A federal judge ordered a new trial for five former New Orleans Police Department officers convicted in connection to the shooting deaths of two men on the Danziger Bridge in New Orleans.
The shootings gained national attention because they took place during the chaotic aftermath of Hurricane Katrina.
The New Orleans Times-Picayune reports the judge ordered a new trial because of the "grotesque" misconduct of federal prosecutors. The paper adds:
"In a 129-page order that strongly criticized prosecutors in former U.S. Attorney Jim Letten's office, U.S. District Judge Kurt Engelhardt pointed to 'unprecedented events and acts' that 'has taken the court on a legal odyssey unlike any other.'
"The order grants a new trial for former police officers Kenneth Bowen, Robert Gisevius, Robert Faulcon and Anthony Villavaso as well as Arthur Kaufman, who was convicted of orchestrating the cover-up after being assigned to investigate the shooting. All were tried and convicted in 2011 for their roles. They sought a new trial last year alleging prosecutorial misconduct, citing among other examples the revelations that prosecutors in Letten's office had authored disparaging comments on NOLA.com about defendants in several criminal cases, including the Danziger case."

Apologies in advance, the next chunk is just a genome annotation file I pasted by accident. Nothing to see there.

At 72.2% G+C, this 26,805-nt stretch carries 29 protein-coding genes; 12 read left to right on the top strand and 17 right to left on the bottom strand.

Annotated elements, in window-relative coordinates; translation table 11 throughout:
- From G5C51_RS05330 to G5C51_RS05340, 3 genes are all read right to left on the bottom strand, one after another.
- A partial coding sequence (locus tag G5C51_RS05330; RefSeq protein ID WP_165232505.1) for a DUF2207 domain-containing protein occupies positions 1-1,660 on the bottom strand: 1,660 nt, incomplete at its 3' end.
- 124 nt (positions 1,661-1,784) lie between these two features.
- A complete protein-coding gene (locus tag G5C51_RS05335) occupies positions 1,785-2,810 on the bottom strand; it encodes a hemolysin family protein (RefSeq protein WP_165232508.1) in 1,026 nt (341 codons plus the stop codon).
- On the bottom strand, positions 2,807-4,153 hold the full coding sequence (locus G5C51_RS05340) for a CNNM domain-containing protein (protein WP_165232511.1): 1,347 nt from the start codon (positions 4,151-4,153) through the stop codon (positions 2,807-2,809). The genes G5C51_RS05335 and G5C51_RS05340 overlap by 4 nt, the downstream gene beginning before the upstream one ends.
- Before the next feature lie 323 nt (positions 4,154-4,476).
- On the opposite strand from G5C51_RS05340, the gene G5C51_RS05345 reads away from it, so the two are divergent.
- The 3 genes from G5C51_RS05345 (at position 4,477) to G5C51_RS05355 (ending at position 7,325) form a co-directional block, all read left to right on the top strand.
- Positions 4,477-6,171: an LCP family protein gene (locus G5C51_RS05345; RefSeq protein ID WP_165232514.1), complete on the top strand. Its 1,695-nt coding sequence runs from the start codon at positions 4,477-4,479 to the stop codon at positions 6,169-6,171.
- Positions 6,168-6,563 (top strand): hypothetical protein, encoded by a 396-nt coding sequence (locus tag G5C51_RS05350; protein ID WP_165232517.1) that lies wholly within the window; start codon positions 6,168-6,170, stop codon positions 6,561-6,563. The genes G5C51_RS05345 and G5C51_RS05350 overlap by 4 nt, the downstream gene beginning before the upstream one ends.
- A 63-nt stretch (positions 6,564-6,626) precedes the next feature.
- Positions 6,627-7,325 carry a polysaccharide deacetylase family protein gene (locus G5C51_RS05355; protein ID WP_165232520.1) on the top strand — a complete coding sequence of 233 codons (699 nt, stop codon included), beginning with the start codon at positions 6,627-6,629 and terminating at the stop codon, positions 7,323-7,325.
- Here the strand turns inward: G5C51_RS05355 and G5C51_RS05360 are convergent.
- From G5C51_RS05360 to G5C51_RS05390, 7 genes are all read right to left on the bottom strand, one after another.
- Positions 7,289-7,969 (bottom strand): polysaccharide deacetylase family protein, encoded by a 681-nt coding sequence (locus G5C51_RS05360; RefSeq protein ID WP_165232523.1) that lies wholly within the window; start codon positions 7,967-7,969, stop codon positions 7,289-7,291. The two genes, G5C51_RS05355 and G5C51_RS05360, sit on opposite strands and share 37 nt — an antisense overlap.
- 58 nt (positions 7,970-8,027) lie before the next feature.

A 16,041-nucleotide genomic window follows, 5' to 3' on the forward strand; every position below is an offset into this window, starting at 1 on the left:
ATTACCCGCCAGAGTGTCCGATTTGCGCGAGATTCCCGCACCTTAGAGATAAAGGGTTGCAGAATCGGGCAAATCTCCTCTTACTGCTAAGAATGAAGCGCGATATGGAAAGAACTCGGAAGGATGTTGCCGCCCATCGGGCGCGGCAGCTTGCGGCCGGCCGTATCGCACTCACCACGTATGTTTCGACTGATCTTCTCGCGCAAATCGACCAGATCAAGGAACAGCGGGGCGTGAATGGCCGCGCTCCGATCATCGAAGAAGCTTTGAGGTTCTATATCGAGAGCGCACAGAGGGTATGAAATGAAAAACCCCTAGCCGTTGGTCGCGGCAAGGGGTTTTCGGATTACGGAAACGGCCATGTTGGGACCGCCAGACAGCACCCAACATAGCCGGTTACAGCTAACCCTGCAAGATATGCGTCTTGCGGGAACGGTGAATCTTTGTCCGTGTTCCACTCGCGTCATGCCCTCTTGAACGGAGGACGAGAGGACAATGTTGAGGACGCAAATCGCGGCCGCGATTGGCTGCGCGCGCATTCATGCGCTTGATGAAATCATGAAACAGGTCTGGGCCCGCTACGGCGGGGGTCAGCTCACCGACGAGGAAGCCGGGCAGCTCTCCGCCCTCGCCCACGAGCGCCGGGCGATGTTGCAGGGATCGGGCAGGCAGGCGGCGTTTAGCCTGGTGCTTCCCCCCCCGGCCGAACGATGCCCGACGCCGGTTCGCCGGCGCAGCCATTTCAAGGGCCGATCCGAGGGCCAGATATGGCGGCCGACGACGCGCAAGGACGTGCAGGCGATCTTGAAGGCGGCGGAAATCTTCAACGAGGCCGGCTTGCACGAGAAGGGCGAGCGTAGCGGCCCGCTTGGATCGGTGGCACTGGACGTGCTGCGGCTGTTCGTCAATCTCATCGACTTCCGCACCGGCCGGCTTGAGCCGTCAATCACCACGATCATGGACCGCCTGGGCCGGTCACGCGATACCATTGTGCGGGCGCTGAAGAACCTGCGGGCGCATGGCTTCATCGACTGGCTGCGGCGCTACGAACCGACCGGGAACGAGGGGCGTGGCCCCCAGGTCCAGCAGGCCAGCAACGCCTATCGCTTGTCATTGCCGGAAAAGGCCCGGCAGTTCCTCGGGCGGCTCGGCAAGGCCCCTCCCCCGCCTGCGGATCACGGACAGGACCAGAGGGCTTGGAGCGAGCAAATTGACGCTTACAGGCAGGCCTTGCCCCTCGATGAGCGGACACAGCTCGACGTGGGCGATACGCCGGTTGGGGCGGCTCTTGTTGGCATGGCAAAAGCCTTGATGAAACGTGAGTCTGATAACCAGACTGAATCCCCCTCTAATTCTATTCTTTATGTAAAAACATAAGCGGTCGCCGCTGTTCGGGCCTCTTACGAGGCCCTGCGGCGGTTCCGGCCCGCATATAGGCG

The AP reports that the judge said granting a new trial was a "bitter pill to swallow." The officers' attorneys argued that prosecutors waged a "secret public relations campaign" by leaving online comments and leaking information to news organizations.
"The government's actions, and initial lack of candor and credibility thereafter, is like scar tissue that will long evidence infidelity to the principles of ethics, professionalism, and basic fairness and common sense necessary to every criminal prosecution, wherever it should occur in this country," Engelhardt wrote.
Here's some background about the incident we put together when a federal jury handed down a guilty verdict:
"The short of it is that on Sept. 4, 2005, police were called to the Danziger Bridge, a concrete lift bridge that spans the Industrial Canal. The officers alleged they were being fired upon, so a back-up group headed toward the bridge and ended up shooting and killing two and injuring others.
"The people turned out to be unarmed civilians, and today the officers were found to be guilty on counts ranging from fabrication of witnesses to lying to the FBI to obstruction of justice by planting a firearm."
The case goes back to late 2008. NPR's Mike Shuster reported on the case back in 2009.